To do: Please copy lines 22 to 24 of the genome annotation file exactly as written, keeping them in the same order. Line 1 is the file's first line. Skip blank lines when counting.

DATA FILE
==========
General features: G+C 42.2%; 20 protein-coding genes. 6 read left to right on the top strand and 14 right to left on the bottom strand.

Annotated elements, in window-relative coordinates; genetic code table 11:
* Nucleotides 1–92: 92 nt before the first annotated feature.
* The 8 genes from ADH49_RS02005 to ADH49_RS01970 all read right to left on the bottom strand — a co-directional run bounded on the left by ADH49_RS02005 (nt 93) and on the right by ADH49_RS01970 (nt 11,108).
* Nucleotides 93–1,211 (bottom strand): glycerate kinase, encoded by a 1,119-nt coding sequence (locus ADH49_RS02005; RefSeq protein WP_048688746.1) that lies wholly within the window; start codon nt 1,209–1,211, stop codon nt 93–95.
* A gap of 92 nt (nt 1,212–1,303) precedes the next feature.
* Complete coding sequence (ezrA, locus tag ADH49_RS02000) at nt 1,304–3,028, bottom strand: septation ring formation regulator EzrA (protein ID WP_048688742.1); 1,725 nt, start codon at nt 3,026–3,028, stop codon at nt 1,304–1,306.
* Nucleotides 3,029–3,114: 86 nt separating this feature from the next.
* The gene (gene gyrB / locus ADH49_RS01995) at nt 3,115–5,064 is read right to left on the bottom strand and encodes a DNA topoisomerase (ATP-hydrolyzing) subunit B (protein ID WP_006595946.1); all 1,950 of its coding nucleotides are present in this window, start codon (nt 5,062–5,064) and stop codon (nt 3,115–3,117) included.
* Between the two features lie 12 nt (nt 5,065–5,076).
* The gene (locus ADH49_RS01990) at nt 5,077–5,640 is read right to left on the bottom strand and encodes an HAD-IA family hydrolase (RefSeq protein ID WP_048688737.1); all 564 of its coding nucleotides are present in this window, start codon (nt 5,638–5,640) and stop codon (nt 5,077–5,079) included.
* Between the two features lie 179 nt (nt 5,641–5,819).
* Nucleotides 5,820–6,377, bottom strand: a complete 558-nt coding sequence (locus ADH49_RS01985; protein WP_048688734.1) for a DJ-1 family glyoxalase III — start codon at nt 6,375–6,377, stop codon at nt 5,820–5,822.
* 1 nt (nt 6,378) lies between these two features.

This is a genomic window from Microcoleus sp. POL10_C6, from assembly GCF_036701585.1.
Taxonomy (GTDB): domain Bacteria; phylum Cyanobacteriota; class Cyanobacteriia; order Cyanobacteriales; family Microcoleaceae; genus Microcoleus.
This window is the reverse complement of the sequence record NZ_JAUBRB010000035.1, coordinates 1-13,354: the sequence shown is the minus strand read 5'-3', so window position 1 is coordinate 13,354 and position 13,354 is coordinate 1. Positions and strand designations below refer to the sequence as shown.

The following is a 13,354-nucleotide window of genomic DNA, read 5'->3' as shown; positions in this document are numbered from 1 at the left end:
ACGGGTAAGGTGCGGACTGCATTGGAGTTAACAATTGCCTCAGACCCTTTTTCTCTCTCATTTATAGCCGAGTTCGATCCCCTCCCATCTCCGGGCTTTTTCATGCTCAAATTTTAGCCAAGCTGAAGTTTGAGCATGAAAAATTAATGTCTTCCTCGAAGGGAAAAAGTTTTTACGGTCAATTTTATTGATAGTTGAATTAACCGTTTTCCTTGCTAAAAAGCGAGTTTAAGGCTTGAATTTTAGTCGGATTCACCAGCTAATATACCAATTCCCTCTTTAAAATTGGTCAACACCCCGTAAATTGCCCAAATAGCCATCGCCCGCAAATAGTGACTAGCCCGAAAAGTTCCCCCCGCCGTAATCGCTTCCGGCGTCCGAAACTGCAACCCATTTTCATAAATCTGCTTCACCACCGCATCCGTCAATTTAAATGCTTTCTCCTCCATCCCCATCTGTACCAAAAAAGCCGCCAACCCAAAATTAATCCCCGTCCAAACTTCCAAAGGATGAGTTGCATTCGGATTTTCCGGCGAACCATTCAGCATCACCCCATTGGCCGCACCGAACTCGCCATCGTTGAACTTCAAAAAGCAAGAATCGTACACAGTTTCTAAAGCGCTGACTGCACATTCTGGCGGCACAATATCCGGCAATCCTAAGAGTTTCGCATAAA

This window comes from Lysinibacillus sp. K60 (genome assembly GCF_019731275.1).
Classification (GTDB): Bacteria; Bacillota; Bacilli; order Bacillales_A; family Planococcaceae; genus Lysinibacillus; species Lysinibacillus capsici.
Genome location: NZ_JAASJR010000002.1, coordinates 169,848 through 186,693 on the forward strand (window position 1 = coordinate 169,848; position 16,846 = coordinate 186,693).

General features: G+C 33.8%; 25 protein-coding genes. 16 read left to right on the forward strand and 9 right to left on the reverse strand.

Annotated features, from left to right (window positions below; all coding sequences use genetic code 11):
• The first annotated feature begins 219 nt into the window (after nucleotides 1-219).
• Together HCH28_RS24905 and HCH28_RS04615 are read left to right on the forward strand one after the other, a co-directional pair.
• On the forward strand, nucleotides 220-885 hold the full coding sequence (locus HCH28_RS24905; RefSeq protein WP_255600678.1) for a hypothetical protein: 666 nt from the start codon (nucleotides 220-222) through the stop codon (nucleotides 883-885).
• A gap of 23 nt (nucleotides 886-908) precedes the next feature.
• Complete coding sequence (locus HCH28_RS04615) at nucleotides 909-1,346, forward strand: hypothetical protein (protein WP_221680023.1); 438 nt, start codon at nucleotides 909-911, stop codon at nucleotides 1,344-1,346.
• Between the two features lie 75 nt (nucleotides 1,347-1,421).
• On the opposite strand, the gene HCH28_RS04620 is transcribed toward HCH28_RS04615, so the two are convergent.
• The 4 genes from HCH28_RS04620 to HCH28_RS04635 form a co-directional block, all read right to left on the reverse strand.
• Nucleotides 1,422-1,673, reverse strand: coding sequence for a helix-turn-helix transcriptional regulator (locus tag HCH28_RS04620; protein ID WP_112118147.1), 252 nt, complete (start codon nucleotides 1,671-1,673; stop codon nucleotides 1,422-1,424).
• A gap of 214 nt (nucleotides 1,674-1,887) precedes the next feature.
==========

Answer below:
Genome location: NZ_JAASJR010000002.1, coordinates 169,848 through 186,693 on the forward strand (window position 1 = coordinate 169,848; position 16,846 = coordinate 186,693).

General features: G+C 33.8%; 25 protein-coding genes. 16 read left to right on the forward strand and 9 right to left on the reverse strand.

Annotated features, from left to right (window positions below; all coding sequences use genetic code 11):